Paul warned the Philippians that false teachers are enemies of the cross of Christ. But he did so not with gladness, but with weeping. This is the only place in the New Testament that Paul speaks of himself as crying in the present tense. He was a sensitive, passionate man, and the plight of lost sinners or the threat to his beloved congregations often brought him to tears (cf. Acts 20:19, 31; Rom. 9:2; 2 Cor. 2:4). Paul was heartbroken as he recognized the havoc the false teachers could cause in the Philippian church. He no doubt also wept over the false teachers’ fate (cf. Rom. 9:2). The damnation of the enemies of the Cross, their destructive impact on the church, and the reproach they brought on the cause of Christ caused Paul grief.
Paul described the false teachers as enemies of the cross of Christ. The term cross is not limited to the actual wooden instrument of death (1 Cor. 1:17–18, 23; 2:2; Gal. 3:1; 6:14; Eph. 2:16; Col. 1:20; 2:14; 1 Peter 2:24), but signifies Christ’s atoning death in all its aspects. The false teachers were against salvation!
Paul did not label the specific enemies of the cross of Christ who were troubling the Philippians. There are, however, only two options: they were either Jews or Gentiles, or both. The Jewish false teachers who identified with the church were known as the Judaizers (cf. Acts 15). They argued that the gospel alone was insufficient to save; circumcision and keeping the Law were also necessary. Paul forcefully denounced them in 3:2 as “dogs, … evil workers,” and “the false circumcision.” Though they thought of themselves as the sheep of God’s pasture, the Judaizers were actually mangy, scroungy mongrels. Their spiritual descendants—those who add works to salvation—plague the church to this day.
Since Paul did not specifically identify these enemies of the cross as Judaizers, they may have been Gentiles. Some Gentile false teachers held to the dualistic philosophy prevalent in contemporary Greek thought. Those heretics, forerunners of the dangerous second-century heresy known as Gnosticism, taught that spirit was good and matter was evil. Since the body is made of matter, it is intrinsically evil. Salvation ultimately involves not the redemption of the body, but deliverance from it. Thus, since the body is incurably evil, it does not matter what one does with it. Its desires can be satiated; a person can be a glutton, a drunkard, a homosexual, or an adulterer. All those things, the heretics taught, were inconsequential, since they affected only the body, not the spirit. The Judaizers added to the gospel; the Gentile false teachers subtracted from it.
That same spirit of antinomian libertinism lives on today. There are those in the contemporary church who teach that saving faith need not result in a life of holiness. Since Jesus’ death paid for believers’ sins, they argue, it does not matter how they live. Some even teach that all who profess faith in Christ are saved—even if they later become atheists.
Paul gave four marks of the enemies of the cross in verse 19.
the doom they face
whose end is destruction, (3:19a)
Having rejected the one and only truth of salvation—the cross of Christ—all false teachers face the same fate. Their end (the Greek word telos refers here to their ultimate destiny) will be eternal destruction (torment, punishment) in hell (Matt. 25:46; 2 Thess. 1:9). The Judaizers deserved this fate because they added human works to the cross of Christ. To believe the truth about Him but also to believe that human works are necessary for salvation is to be damned forever. The Gentile heretics deserved their fate because they stripped the cross of Christ of its power to transform lives. The result is a dead faith, unable to save (James 2:14–26).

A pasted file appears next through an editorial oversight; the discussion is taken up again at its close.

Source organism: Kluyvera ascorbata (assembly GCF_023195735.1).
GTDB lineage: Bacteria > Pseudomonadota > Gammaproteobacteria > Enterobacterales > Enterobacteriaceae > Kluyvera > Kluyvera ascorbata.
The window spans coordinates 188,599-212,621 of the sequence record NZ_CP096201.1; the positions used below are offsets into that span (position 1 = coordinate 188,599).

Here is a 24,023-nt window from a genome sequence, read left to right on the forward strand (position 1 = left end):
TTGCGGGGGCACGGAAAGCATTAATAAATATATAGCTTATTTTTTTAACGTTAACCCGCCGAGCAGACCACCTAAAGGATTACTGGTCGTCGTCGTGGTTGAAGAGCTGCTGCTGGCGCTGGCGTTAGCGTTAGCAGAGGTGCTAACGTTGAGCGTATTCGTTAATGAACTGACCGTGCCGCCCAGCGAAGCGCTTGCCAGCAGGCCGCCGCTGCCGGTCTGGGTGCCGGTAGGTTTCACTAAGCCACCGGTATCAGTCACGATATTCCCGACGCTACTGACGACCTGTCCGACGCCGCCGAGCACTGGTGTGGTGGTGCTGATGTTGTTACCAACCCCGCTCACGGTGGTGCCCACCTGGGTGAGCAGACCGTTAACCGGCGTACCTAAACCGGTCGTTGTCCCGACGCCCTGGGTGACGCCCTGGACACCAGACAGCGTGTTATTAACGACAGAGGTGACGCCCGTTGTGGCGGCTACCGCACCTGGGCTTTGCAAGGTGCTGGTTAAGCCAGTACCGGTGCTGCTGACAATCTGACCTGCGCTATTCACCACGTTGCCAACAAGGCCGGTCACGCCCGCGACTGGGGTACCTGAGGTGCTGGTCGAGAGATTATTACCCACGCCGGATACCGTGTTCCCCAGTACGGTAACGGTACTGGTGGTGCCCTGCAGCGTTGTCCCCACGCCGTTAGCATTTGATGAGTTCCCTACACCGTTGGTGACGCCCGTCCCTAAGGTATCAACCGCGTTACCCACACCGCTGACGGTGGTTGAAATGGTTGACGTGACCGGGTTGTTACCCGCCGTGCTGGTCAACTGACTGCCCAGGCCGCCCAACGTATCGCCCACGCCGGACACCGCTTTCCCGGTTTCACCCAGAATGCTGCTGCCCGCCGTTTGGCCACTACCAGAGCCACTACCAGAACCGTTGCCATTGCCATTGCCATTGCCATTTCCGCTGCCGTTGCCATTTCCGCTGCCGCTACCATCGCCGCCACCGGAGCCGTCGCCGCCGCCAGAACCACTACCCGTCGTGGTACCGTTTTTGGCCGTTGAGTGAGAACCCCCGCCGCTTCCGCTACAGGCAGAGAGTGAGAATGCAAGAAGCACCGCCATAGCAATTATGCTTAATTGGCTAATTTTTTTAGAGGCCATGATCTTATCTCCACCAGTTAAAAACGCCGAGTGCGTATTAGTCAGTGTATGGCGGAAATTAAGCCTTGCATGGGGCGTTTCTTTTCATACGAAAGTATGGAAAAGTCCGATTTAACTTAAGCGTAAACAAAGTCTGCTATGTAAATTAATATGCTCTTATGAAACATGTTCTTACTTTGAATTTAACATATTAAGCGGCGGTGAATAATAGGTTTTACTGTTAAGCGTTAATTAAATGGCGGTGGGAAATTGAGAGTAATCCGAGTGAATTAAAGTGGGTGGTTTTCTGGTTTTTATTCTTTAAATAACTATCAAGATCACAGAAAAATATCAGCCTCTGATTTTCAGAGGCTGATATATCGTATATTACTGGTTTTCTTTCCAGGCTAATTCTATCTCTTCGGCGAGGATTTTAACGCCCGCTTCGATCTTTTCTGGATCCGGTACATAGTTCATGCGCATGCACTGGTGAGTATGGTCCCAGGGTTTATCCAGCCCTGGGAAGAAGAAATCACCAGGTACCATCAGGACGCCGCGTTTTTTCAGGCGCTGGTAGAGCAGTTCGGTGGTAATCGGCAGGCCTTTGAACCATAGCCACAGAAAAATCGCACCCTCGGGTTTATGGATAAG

the deity they serve
whose god is their appetite, (3:19b)
Appetite translates koilia, which refers anatomically to the abdomen, particularly the stomach. Here it is used metaphorically to refer to all unrestrained sensual, fleshly, bodily desires (cf. 1 Cor. 6:13). The false teachers were condemned because they did not worship God but bowed down to their sensual impulses. It could be a reference to the Judaizers’ emphasis on keeping the Jewish dietary laws. Or if the false teachers in view were Gentiles, it could refer to their unrestrained pursuit of sensual pleasures. Jude described such people as “ungodly persons who turn the grace of our God into licentiousness and deny our only Master and Lord, Jesus Christ” (Jude 4).
the disgrace they bear
whose glory is in their shame, (3:19c)
Shockingly, the false teachers boasted in the very things that brought them shame. This is the most extreme form of wickedness—when the sinner’s most wretched conduct before God is his highest point of self-exaltation. The Judaizers boasted in their “rubbish” (3:8)—as Paul himself had done before he learned to count all that “as loss for the sake of Christ” (3:7). The Gentile libertines also boasted—of their supposed freedom to pursue sensual desires. They were most proud of their worst perversions (cf. 1 Cor. 5:1–2).
the disposition they display
who set their minds on earthly things. (3:19d)
Their earthly focus offers evidence that the false teachers were not saved. James asked, “Do you not know that friendship with the world is hostility toward God? Therefore whoever wishes to be a friend of the world makes himself an enemy of God” (James 4:4). “If anyone loves the world, the love of the Father is not in him” (1 John 2:15). The Judaizers focused on ceremonies, festivals, feasts, sacrifices, new moons—“things which are a mere shadow of what is to come; but the substance belongs to Christ” (Col. 2:17). The libertines focused on the passing sensual pleasures of the world.
The enemies of the Cross, whether they add to the gospel or take away from it, are to be avoided, never imitated.